- The Washington Times - Monday, April 17, 2006

Green snobs

“[E]nvironmentalism is, at root, an upper-class phenomenon, no different from the anti-industrial-progress attitude that has characterized aristocracies the world over. …

“It would be hard to find a better representation of this problem than the current issue of Vanity Fair. On the cover of this special ‘Green Issue’ are Al Gore, [Robert] F. Kennedy Jr., George Clooney, and Julia Roberts. …

“Nuclear power should be an environmentalist’s dream. …

“So why don’t Al Gore and his cohorts support nuclear power? Because they live in a circumscribed world where people can afford to think that recycling garbage, letting sunshine heat the living room and driving a Toyota Prius will be enough to reverse an unprecedented global crisis.”

— William Tucker, writing on “Green is Beautiful, Beautiful is Green,” April 17 in the American Enterprise Online

Fleeing corruption

“John Gibson asked me the other day on Fox TV why hordes of Mexicans flee their homeland and enter the U.S. illegally. My answer: the cancer of corruption that afflicts every level of Mexican society and restricts even the smallest forms of economic opportunity for the poorest Mexicans.

“I said that Mexico has everything to make it a prosperous First World country. They have minerals, they have agriculture, oil, tourism — everything they need to rank high among First World countries. All that stands in their way is corruption.

“Mexico is a corrupt nation with a corrupt government from top to bottom, and until the U.S. and President Bush stand up and point a finger — as my dad did at the evil empire — and say you have to eliminate corruption if you want to keep your people home, the corruption will continue and so will the flow of illegal aliens fleeing it.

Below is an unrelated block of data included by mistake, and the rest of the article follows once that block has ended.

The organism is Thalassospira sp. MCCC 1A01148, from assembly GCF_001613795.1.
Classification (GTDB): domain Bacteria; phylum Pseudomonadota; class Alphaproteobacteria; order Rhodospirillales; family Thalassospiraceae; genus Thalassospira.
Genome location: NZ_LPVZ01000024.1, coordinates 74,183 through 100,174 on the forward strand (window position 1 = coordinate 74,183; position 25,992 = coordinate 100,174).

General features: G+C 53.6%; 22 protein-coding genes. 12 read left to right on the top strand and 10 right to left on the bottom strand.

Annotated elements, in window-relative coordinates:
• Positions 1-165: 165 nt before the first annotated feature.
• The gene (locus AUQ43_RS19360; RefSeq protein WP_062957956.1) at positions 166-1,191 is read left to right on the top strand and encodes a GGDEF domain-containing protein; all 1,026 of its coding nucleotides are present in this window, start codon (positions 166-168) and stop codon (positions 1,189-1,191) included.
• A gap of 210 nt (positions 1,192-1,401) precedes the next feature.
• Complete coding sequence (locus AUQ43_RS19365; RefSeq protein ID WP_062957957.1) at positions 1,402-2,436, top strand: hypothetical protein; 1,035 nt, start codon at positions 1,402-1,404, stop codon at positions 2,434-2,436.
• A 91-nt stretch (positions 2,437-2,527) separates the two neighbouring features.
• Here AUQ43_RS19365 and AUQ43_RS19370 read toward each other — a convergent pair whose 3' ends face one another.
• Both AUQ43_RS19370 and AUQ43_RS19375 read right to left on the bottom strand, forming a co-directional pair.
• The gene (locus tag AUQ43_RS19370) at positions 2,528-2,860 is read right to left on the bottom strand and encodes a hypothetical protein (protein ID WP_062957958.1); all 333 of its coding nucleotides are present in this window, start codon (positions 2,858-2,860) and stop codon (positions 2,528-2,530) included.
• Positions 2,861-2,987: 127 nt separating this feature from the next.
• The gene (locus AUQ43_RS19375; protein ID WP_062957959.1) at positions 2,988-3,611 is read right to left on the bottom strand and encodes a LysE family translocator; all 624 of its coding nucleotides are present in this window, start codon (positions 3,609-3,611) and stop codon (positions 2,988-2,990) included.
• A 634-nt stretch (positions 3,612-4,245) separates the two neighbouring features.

“They need to be told that the reason people are fleeing their country is the corruption that saps the very lifeblood of the Mexican economy, making it impossible for the poor to find jobs at wages that allow them to support their families or pay the ever-present mordida — ‘the bite,’ as they call bribes. Like the refugees who fled from behind the Iron Curtain to find freedom, they flee Mexico to find a living wage and escape the bondage of official bribery that condemns them to poverty.”

— Michael Reagan, writing on “The Real Culture of Corruption,” April 17 in Front Page at www.frontpagemag.com

Lazy days

“The sins I see in the everyday life of the typical college student are not great ones. … Enabled by institutions, students repeatedly take the path of least resistance, imagining they are making creative compromises with duty that express their unique talents.

“So they choose self-indulgence instead of self-denial, and self-esteem instead of self-questioning. … Students often postpone required readings and assigned preparations, making it hard for them to understand their classes the next day.

“Gradually, lectures and discussions that were once interesting start to seem boring and irrelevant, and the temptation to skip classes becomes greater and greater, especially when the classes are in the morning. … Slothful students regard themselves as full of potential, and so they make a bargain: ‘I will be lazy now, but I will work hard later.’ Like St. Augustine, students say to themselves, ‘Let me be chaste, but not yet.’”

— Thomas H. Benton in “The 7 Deadly Sins of Students” April 14 in the Chronicle of Higher Education



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